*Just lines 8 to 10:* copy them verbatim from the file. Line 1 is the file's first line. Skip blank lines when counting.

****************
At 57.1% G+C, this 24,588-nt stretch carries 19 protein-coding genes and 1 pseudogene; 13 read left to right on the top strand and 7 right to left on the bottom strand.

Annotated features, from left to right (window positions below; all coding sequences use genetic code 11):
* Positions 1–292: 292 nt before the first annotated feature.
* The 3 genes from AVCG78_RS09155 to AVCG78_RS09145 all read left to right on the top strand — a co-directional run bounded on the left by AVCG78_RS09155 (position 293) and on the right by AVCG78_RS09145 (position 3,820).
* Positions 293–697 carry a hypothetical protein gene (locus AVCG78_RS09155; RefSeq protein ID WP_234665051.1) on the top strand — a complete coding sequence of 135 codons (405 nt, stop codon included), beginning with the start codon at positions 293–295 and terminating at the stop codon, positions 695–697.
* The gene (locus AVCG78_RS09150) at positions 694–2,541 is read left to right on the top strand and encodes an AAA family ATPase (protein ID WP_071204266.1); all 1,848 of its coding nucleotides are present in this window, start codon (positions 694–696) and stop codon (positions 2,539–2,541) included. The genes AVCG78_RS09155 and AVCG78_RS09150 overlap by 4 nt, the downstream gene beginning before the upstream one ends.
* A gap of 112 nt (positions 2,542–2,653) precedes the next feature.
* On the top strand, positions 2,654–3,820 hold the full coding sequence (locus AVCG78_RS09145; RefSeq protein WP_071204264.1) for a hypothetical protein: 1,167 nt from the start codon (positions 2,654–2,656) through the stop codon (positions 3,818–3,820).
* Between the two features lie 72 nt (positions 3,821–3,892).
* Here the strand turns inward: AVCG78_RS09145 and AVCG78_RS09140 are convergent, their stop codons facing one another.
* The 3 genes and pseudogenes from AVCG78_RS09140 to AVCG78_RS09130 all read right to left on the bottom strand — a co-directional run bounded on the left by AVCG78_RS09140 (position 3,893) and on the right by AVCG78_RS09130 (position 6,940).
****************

* On the top strand, positions 2,654–3,820 hold the full coding sequence (locus AVCG78_RS09145; RefSeq protein WP_071204264.1) for a hypothetical protein: 1,167 nt from the start codon (positions 2,654–2,656) through the stop codon (positions 3,818–3,820).
* Between the two features lie 72 nt (positions 3,821–3,892).
* Here the strand turns inward: AVCG78_RS09145 and AVCG78_RS09140 are convergent, their stop codons facing one another.